fashion, and as inevitably will pursue it.

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Edmund Clarence Stedman.



MUSE on yonder barren autumn field,
Where west winds blow, birds sing,

Rains fall, comes June, comes spring,
Its secret many a year hath not revealed.
There many a dewy dawn hath writ in red

And white, and summer's feet

Left many an imprint sweet,
Yet something longed for hovers still unsaid.
Ten thousand sunsets have not waked to speech

The western slopes, nor night's

Pale flock of stars the heights ;
The sea's kiss wins no answer from the beach.
Dead, silent, nature stands before our eyes.

We question her in vain,

And bootless strive to gain
Her confidence; she vouchsafes no replies.
And yet, ofttimes I think she yearns to bless

And comfort man with sheaves,

To please him with her leaves
The wildest blast hath tones of tenderness.
And there are voices on the sea in storm

Not of the waters' strife:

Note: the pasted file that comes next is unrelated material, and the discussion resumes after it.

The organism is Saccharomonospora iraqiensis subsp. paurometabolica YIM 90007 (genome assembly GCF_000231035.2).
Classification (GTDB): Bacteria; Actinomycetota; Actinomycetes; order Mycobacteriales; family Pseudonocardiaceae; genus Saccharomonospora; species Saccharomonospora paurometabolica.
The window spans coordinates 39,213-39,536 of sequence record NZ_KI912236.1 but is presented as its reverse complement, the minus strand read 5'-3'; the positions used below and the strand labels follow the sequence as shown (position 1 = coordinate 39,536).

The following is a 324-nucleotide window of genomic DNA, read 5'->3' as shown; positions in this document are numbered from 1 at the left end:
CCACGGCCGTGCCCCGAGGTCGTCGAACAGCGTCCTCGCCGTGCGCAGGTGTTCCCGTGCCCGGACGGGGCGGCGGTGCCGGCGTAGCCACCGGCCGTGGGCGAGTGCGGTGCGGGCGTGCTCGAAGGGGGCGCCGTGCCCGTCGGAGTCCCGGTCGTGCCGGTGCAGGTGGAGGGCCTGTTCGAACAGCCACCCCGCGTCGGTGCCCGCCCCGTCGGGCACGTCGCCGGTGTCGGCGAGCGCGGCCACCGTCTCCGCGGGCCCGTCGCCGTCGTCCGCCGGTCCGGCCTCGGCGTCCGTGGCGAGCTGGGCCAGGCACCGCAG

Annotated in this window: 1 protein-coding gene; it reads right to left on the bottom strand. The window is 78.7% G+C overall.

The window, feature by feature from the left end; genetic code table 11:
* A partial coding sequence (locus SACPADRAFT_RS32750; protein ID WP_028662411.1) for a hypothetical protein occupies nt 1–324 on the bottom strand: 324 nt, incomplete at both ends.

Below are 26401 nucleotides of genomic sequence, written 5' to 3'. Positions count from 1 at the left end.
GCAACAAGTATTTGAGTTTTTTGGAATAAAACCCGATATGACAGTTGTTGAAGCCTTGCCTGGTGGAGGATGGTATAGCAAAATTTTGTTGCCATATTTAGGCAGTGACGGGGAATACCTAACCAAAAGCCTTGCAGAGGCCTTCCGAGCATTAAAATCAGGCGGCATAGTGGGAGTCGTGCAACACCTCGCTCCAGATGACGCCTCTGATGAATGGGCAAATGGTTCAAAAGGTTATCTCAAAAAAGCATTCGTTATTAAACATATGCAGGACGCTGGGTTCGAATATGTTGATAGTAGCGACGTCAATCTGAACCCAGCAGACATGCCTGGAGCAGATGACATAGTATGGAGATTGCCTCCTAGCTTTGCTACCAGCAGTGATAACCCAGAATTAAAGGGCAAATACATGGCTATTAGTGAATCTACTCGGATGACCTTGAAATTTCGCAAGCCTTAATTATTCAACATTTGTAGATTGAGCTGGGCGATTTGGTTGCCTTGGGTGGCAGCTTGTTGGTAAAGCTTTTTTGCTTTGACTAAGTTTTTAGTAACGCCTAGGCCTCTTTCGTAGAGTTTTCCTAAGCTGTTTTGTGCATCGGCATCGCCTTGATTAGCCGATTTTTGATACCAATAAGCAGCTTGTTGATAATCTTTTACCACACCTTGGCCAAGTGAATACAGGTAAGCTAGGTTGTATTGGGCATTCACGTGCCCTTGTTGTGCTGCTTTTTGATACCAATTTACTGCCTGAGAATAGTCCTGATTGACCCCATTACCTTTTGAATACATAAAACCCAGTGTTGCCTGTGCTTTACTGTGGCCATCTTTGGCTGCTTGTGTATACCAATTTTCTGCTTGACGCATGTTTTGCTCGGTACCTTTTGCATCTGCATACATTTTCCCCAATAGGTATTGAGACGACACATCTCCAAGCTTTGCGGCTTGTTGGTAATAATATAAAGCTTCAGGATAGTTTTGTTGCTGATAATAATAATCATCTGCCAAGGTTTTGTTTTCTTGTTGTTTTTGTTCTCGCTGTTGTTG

Faint tones, as though some life
Amid the tumult struggled to take form.
There is an undertone in everything,

That comforts and uplifts,

A light that never shifts
Shines out of touch on the horizon ring.
I know, behind yon mountain's gloomy sides,

There 's something waits for me

That I may never see
Some love-illumined face, some stretched hand hides.
Some spirit, something earth would half disclose,

Half hide, invites the soul

Unto some hidden goal,
Which may be death, or larger life — who knows?

William Prescott Foster.



HE National Geographic condition of the surf, except at high tide, the Society,in connection with landing of our party with its stores, instruments, the United States Geologi- etc., was not completed until early on the morn. cal Survey, sent a small ing of June 8. As our landing was accompanied exploring party to Mount by a sad accident, in which the lives of six brave St. Elias, Alaska, in the men were lost, I shall pass briefly over the painsummer of 1890.2 The ful incident. The boats that took us ashore were